Now we get to the Supreme Court Election.
The map above shows the results of the 2012 Chief Justice of the Supreme Court election in Alabama. At first glance, it seems to be quite similar to the 2012 presidential election map. Most of Birmingham is very dark blue, while the rural areas west of Birmingham as well as some of the northern and northeastern suburbs such as Gardendale and Trussville are still dark red. But there’s a key difference here, and it lies in the suburbs southeast of Birmingham, namely the aforementioned trio of Homewood, Vestavia Hills, and Mountain Brook. That area, which was so heavily Republican in the presidential election, suddenly has a lot more blue. This next map shows the comparison between Obama’s and Bob Vance’s performances in their 2012 elections.
On this map, pink or red indicates that Obama outperformed Vance, while blue means that Vance outperformed Obama. On the map, pretty much the entire cities of Homewood, Vestavia Hills, and Mountain Brook are colored in the deepest shade of blue, which indicates that Vance outperformed Obama by over 20 points there. In fact, in some of those precincts, Vance’s outperformance was much higher than that. Obama received barely 20 percent of the vote in Mountain Brook, while Vance got over 60 percent there. Vance’s outperformances of Obama in Homewood and Vestavia Hills, as well as in the adjacent, mostly white neighborhoods of Birmingham, were around 30 points.
What’s the significance of this? These suburbs are the only places in Jefferson County where voters split tickets en masse, i.e. normally-Republican voters voted for Vance in massive numbers. While these suburbs are generally very conservative, their conservatism is more of the fiscal kind than the social kind, and they decided that a well-liked, moderate jurist was preferable to a fundamentalist Christian bomb-thrower who had previously been kicked out of office. Voters such as these are what propelled Vance to a 63-37 win in Jefferson County, and similar voters in other areas of Alabama are what helped Vance get so close to winning the state. An important thing to note about these voters, however, is that they live almost entirely in cities and suburbs. Across Alabama, Vance massively outperformed Obama in urban and suburban counties. Vance won both Mobile County (Mobile) and Madison County (Huntsville), also won Tuscaloosa County, received 70 percent in Montgomery County (Obama got only 60 percent), and even got 37 percent in right-wing Shelby County, which contains suburbs of Birmingham and usually votes in the low 20s for Democrats. However, Vance only slightly outperformed Obama in the rural areas of Alabama, and his inability to substantially outperform the Democratic baseline there was what ultimately sealed his fate.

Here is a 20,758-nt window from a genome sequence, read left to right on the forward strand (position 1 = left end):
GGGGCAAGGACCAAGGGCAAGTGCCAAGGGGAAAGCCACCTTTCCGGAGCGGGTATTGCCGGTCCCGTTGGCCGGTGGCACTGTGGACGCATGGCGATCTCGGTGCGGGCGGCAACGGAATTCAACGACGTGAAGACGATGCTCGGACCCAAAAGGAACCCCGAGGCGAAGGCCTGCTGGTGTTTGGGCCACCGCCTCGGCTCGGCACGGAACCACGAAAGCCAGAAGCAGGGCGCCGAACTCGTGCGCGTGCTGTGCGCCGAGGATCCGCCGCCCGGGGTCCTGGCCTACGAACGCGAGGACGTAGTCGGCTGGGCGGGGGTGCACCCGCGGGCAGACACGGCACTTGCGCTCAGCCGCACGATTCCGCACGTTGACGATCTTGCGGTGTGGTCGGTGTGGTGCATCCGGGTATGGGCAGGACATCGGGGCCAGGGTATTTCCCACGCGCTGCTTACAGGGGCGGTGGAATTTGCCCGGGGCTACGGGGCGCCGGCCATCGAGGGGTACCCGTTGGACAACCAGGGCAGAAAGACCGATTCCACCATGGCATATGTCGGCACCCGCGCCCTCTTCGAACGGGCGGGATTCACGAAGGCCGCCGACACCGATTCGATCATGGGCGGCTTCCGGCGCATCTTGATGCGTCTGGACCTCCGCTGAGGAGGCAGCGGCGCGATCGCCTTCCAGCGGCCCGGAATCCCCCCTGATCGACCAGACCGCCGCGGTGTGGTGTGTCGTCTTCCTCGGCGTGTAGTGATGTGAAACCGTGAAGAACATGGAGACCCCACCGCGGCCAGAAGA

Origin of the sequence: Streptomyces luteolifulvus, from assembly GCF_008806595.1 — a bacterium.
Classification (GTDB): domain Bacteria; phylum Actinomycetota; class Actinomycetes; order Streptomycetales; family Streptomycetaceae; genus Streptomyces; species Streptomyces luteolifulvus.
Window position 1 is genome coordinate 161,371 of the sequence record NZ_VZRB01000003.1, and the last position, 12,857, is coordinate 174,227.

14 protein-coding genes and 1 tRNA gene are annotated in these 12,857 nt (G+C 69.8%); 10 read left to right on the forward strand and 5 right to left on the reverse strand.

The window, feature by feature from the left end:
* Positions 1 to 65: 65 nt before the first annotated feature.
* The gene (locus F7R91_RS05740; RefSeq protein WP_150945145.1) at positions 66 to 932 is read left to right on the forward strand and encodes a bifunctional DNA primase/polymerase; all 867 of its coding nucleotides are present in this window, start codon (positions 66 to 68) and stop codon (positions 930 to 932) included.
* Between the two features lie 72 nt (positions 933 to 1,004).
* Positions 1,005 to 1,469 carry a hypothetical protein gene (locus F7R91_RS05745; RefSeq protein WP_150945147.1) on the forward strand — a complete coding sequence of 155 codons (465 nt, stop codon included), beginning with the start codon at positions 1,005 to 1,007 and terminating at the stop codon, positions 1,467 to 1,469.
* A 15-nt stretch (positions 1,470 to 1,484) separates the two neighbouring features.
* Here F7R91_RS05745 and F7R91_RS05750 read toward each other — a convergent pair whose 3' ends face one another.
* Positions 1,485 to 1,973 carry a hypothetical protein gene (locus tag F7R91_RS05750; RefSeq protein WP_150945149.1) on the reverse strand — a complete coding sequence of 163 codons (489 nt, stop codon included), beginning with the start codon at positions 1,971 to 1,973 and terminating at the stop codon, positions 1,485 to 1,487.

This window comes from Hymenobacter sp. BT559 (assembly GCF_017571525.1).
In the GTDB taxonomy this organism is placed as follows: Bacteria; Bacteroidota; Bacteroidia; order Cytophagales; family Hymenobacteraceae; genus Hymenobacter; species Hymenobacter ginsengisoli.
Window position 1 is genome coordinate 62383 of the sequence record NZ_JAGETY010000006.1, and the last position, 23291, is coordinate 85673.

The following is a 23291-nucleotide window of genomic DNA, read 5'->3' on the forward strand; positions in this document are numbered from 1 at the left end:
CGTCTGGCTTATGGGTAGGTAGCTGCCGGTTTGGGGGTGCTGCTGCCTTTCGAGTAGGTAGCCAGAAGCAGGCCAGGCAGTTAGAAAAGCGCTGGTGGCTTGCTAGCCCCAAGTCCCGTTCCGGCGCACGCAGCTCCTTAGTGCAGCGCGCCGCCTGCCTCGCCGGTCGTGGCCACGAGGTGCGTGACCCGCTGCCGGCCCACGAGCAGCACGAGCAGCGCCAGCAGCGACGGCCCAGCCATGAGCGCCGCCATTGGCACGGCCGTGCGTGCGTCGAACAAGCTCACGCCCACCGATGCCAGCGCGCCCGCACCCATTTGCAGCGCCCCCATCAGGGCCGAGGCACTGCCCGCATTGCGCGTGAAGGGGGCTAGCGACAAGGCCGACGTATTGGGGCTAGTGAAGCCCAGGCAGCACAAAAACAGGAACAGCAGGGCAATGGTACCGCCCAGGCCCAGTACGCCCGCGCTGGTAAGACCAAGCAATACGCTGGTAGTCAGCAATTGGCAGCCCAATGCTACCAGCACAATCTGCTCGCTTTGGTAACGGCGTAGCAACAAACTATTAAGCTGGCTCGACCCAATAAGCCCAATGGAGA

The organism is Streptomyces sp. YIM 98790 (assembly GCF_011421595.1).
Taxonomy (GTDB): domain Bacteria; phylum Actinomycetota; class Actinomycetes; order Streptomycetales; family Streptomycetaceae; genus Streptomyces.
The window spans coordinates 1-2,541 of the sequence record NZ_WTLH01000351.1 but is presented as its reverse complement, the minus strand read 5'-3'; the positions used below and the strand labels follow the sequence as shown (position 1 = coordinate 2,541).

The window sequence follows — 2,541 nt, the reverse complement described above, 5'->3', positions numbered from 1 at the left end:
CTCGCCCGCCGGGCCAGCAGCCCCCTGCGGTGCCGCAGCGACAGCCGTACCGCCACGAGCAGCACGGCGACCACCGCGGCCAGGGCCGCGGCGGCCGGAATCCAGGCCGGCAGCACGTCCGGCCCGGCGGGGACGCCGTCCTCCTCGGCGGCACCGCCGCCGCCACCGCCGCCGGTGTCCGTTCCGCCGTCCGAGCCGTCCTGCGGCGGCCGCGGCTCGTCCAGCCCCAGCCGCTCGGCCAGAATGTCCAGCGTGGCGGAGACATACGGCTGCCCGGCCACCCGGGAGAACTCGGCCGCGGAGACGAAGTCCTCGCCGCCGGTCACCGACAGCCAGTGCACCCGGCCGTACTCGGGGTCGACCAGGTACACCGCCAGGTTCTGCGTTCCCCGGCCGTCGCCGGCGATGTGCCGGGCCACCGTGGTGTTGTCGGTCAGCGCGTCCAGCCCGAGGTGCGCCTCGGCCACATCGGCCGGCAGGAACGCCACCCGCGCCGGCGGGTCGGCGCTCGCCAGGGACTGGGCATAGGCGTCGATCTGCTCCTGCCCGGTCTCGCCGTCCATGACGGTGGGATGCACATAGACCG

There’s one last thing that you might note in the map above. The heavily African-American areas of Jefferson County saw Obama actually outperform Vance, the opposite of what happened in the rest of the county (and most of the state). The precinct results make clear that this is because Vance received “only” about 96-97 percent of the African-American vote in Jefferson County, while Obama received over 99 percent of it. It’s unclear why these 2-3 percent of African-Americans voted for Obama but not Vance – they could be social conservatives who agreed with Moore but are normally Democrats, or they could be Republicans who voted for Obama because he’s black. If future Democratic presidential candidates receive only 96-97 percent of the African-American vote in Jefferson County, then the second option would seem more likely. Either way, these Obama-Moore African-American voters had very little impact on the election as a whole, since even if Vance had matched Obama’s performance among African-Americans across the state, he would still have lost.